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Early European charts of the Pacific Ocean

The Museum Library has in its collection a number of maps dating from the 17th and 18th centuries that depict the charting of the Pacific as Europeans sailed around the world and recorded their search for new territories and exotic merchandise. Many of these were originally published in atlases, made for wealthy patrons of Science.

Maris Pacifici (quod vulgo Mar del Zur), cum regionibus circumiacentibus, insulisque in eodem passim sparsis, novissima description / Abraham Ortelius. Antwerp: Christopher Plantin, 1589.

Auckland War Memorial Museum - Tāmaki Paenga Hira. G9230.

A significant collection

The Museum Library is very fortunate to have a small collection of significant maps relating to the discovery and exploration of the Pacific Ocean and islands by Europeans, dating from before 1800. Of course, many islands were inhabited by indigenous peoples; but the practice of mapping and charting land and sea came with Europeans as they recorded their findings around the world.

Maris Pacifici

In 1519 Ferdinand Magellan lead the Spanish expedition to the East Indies. His fleet of 5 ships took 3 years to sail westwards around the Earth; Magellan himself was killed in the Philippines in 1521, and only one ship, the Victoria, returned to Spain in 1522.

In the chart by Abraham Ortelius (see Maris Pacifici) the ship with the winged figure Victory (representing the ship Victoria) is being blown westward across the Pacific. Whilst the depiction of the Americas is quite good, notable is the made-up coastline of ‘imaginary’ land slanting across the bottom of the world. The Museum purchased this map at auction in 1981.

Mare del Sud detto altrimenti Mare Pacifico

Mare del Sud detto altrimenti Mare Pacifico / auttore il P. M. Coronelli M.C. Cosmografo della Serenissima Republica di Venetia. Venice: Coronelli, 1696.

Auckland War Memorial Museum - Tāmaki Paenga Hira. G9230.
Considered one of the great maps of the Pacific, Coronelli's Mare del Sud detto altrimenti Mare Pacifico depicts the west coast of America with California as an island.

Aotearoa is shown as a land of great extent and with an imaginary eastern coastline marked 'not yet well known' and a note 'discovered by the Dutch in 1654'. Southern Tasmania and a part of Australia are shown to the west.

It features the track of the 1615-17 voyage by Lemaire, who was the first to enter the Pacific by rounding Cape Horn, discovering that Tierra del Fuego was not part of the southern continent, 'Terra Australis'. Japan is separated by only 50 degrees from the California coast.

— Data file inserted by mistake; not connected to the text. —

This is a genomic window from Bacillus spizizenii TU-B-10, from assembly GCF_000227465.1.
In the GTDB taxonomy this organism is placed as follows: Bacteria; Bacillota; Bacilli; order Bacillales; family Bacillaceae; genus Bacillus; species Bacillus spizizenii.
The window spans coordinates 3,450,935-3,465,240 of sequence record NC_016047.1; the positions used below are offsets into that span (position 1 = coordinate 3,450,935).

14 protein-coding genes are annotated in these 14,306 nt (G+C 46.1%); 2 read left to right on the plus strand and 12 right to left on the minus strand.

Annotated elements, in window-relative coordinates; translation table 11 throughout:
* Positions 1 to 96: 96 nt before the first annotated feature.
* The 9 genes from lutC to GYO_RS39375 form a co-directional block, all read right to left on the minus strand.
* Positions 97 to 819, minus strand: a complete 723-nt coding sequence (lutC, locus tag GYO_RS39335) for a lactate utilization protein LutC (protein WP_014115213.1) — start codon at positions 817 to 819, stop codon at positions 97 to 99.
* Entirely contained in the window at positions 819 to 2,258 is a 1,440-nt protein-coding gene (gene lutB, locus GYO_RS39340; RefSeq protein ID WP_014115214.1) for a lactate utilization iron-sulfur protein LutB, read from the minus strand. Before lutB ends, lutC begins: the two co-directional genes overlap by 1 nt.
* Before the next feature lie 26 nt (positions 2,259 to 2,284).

Magnum Mare

Magnum Mare del Zur cum insula California = De groote Zuyd-Zee en't Eylandt California / L. Renard. Amsterdam: L. Renard, 1715.

Auckland War Memorial Museum - Tāmaki Paenga Hira. G9230.

In Amsterdam, Louis Renard acquired the stock of publisher and engraver Frederick de Wit (deceased 1710) and re-printed a chart first published by de Wit in 1675 (see Magnum Mare).

This chart of the Pacific shows the west coast of North America depicting California as an island, a cartouche incorporating a portrait of Magellan and the figure of Neptune, and four galleons on the Pacific. De Wit's original map is clearly derived from Coronelli's Mare del Sud detto altrimenti Mare Pacifico

The Coronelli and the Renard charts were purchased by Enid Evans, the Museum's first professional Librarian, on her sabbatical trip to London in 1952.

Chart of part of the South Sea

After the voyages of Captain James Cook, depicting the Pacific became far more consistent and accurate. Many Pacific maps showed the tracks made by explorers (see Chart of part of the South Sea). This chart was gifted to the Museum in 1957.

Chart of part of the South Sea shewing the tracts and discoveries made by His Majesty's ships Dolphin, Commodore Byron, & Tamer, Capn Mouat, 1765, Dolphin, Capn Wallis, & Swallow, Capn Carteret, 1767, and Endeavor, Lieutenant Cooke, 1769 / engraved by William Whitchurch. London: Strahan & Cadell, 1773.

Auckland War Memorial Museum - Tāmaki Paenga Hira. G9230.

Made to last

Although these maps are very old, they are in excellent condition chiefly because of the type of material from which the paper is made. Before the mechanisation of wood-pulp into paper, it was made by hand from quality plant material such as linen-flax, papyrus, mulberry, or hemp; also, clothing rags from cotton and linen were re-used to make paper. Some treatment has been carried out on these just to ensure they are stable and will last far into the future.


Cite this article

Senior, Julie. Early European charts of the Pacific Ocean. Auckland War Memorial Museum - Tāmaki Paenga Hira. First published: 18 August 2015. Updated: 2 September 2015.
URL: www.aucklandmuseum.com/collections-research/collections/topics/Early-European-charts-of-the-Pacific-Ocean

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